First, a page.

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Thriving after second cancer relapse

"It's back?"

Connie exclaimed in disbelief, as she processed the news of her second cancer relapse.

Connie had already spent three years of her life battling stage 3A* non-small cell lung cancer, undergoing numerous rounds of chemotherapy, radiation therapy and immunotherapy. Nausea, hair loss, insomnia and a loss of appetite affected her everyday life but she was determined to survive.

However, within a span of two years, Connie underwent two relapses as the cancer spread.

Connie, who is single, had relied on her faith and support from family and friends to cope with treatment, but when she heard of the second relapse, she could not help but feel a sense of helplessness. "The thought of going through another cycle of chemotherapy and enduring the side effects all over again just seemed too much to bear," Connie shared.

Seven years ago, when she experienced persistent coughing spells Connie's doctor, a general practitioner, recommended an X-ray. A white spot was discovered in her left lung and after further tests she was diagnosed with lung cancer in July 2014.

It came as a shock to her as she had never smoked and had no family history of cancer.  "I initially thought it could be pneumonia or some other medical condition, but not cancer. I also had little understanding of cancer and thought that it was incurable," Connie said.

Family and friends were equally shocked at the cancer diagnosis but quickly rallied to provide mental, emotional and physical support. As she has no family in Singapore and lives alone, her friends pitched in to hire a helper. Connie's brother who lives overseas also returned to Singapore for a period of time to care for her.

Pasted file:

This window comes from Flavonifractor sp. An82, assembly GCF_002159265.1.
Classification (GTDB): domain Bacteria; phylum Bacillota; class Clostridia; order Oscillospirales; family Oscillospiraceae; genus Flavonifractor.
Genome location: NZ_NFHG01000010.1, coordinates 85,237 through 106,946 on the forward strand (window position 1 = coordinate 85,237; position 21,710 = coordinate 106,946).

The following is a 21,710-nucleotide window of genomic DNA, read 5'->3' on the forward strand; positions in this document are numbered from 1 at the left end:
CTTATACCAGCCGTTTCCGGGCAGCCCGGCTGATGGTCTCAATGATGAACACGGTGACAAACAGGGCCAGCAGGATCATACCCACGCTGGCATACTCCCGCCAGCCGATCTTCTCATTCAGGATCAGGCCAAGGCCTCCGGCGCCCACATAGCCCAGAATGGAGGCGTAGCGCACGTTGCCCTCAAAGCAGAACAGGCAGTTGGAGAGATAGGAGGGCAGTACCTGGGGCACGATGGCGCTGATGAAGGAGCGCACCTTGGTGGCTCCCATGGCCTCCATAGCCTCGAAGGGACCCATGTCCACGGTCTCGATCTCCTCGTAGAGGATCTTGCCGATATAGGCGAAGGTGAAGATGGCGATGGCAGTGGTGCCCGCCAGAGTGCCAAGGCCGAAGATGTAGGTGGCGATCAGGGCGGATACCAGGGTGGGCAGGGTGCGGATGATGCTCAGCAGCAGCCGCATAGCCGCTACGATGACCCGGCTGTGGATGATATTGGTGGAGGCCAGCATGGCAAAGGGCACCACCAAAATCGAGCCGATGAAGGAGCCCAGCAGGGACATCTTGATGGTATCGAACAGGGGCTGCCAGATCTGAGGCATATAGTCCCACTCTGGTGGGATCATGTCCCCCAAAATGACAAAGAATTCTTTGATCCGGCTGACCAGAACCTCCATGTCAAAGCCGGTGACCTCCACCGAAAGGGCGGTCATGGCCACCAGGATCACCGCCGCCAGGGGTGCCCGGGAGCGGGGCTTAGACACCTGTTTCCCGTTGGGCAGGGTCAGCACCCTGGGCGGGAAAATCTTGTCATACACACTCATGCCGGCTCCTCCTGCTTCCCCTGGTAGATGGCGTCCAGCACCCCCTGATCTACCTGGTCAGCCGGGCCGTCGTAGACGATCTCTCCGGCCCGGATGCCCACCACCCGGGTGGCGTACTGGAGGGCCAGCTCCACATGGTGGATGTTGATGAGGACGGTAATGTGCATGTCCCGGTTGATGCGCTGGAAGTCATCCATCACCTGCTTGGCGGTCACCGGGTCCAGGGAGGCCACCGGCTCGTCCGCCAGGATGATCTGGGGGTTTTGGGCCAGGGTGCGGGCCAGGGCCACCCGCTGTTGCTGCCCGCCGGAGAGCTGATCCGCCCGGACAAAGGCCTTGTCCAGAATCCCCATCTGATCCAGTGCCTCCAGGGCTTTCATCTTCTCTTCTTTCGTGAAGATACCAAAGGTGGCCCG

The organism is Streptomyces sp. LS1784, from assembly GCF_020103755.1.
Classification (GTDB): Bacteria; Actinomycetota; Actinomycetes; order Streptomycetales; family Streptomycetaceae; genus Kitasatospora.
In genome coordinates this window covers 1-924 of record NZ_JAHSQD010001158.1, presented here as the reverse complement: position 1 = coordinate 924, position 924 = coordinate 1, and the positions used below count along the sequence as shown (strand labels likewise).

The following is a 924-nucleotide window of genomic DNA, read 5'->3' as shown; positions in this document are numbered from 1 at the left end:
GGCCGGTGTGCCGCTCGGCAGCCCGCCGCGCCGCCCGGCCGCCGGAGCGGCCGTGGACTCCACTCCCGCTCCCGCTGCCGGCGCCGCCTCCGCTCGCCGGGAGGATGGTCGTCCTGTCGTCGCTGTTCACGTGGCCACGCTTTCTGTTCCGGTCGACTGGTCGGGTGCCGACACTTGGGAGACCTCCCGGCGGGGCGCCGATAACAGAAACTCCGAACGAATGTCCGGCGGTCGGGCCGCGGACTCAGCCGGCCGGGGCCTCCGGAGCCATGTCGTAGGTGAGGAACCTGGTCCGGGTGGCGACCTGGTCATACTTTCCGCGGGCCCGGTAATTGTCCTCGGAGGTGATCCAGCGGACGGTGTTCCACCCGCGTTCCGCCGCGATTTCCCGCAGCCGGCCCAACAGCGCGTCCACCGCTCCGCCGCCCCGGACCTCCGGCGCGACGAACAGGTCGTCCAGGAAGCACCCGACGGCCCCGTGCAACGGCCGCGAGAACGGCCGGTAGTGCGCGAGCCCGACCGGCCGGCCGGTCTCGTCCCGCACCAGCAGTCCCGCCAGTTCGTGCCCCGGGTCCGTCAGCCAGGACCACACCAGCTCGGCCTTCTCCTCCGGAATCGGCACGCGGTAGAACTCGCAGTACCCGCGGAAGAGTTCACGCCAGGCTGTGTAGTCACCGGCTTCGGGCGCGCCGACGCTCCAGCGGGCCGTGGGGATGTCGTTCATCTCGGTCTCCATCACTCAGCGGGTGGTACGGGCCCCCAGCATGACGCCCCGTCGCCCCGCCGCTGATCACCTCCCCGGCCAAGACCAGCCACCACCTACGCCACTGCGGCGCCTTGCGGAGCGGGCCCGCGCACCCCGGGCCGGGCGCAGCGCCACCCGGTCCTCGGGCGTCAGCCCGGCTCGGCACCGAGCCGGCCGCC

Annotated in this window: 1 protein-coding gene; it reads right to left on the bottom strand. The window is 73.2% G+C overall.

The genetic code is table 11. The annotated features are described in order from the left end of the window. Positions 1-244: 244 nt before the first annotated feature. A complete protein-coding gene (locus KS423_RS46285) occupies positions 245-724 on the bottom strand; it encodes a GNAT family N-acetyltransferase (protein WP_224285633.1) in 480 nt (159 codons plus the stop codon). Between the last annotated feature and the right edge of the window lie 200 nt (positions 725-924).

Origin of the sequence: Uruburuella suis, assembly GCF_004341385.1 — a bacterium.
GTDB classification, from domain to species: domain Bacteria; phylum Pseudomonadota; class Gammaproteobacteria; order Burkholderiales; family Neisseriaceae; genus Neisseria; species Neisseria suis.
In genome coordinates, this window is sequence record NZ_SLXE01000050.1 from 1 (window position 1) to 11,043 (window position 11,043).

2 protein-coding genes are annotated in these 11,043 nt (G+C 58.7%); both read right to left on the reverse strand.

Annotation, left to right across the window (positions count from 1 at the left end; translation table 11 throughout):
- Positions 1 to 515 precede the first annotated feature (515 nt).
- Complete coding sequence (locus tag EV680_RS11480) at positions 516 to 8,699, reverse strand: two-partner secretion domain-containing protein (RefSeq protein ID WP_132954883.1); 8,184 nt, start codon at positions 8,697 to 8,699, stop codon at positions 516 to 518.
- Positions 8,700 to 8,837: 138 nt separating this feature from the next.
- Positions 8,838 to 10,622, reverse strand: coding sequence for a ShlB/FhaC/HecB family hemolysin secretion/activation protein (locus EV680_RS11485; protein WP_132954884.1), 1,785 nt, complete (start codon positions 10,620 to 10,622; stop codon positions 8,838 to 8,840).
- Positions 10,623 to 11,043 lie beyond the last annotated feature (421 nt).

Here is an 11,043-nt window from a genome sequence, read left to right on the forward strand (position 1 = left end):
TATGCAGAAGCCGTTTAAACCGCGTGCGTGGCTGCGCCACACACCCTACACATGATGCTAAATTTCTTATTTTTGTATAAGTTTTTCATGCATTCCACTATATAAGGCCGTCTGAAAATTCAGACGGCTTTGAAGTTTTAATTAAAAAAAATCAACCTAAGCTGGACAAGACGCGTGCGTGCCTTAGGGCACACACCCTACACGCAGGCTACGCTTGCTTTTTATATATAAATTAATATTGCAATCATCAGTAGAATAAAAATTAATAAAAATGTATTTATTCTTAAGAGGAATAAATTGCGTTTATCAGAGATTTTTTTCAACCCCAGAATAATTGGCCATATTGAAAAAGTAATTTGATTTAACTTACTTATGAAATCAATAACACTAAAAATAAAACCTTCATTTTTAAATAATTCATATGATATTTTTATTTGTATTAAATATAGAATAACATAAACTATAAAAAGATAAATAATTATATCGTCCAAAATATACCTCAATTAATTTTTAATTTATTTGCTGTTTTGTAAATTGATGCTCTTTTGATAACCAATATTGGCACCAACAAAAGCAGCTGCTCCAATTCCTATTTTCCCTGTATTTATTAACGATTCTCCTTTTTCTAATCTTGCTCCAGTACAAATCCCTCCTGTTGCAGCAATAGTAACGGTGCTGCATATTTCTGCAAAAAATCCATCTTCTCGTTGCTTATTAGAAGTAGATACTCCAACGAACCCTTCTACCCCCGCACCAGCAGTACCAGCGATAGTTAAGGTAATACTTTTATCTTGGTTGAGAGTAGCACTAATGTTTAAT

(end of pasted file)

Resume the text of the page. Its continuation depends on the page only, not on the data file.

Suddenly, the active marketing manager who was always on the go, working and travelling, found her life being restricted due to the disease. She coped by focusing her time and energy on a newfound hobby - painting.  

 

Connie chanced upon a painting studio near her house day one day and picked up acrylic painting since that day.

Connie settled into a new routine and looked forward to painting whenever she was well enough to leave the house. However, this was disrupted by the news of the second relapse. Her cancer had also progressed from stage 3A to stage 4 lung cancer.

"Due to the intensity of the side effects I've suffered, I decided at that point not to continue with intravenous chemotherapy. I asked my oncologist if there were suitable alternatives."

After undergoing some tests, it was found Connie could receive an oral chemotherapy drug targeting lung cancer. "I was hopeful that the new drug would be more effective and would not cause more side effects," shared Connie, who switched from private care and started the regime at the National Cancer Centre Singapore (NCCS) in July 2017.

And so dawned a new day in Connie's life. She responded well to the new treatment and is no longer plagued by severe side effects.

"I do not have to receive treatment at the hospital and my only visits to NCCS are two check-ups each year. I finally feel like myself again."

Connie has been on the oral chemotherapy treatment for the past four years and will continue taking it for the foreseeable future.

Though much has changed since her diagnosis seven years ago, Connie is determined to live life to the fullest. She has regained her strength and her hair, and keeps fit by exercising and carrying on with normal activities. The 58-year-old retiree continues to paint in her free time and looks forward to globetrotting again one day.

 

Connie enjoys painting pictures of her dog, people she loves and the landscape around her.

*Stage 3A non-small cell lung cancer refers to cancer that has spread to nearby lymph nodes on the same side of the chest as the primary tumour, and treatment may include a combination of radiation therapy, chemotherapy and/or surgery.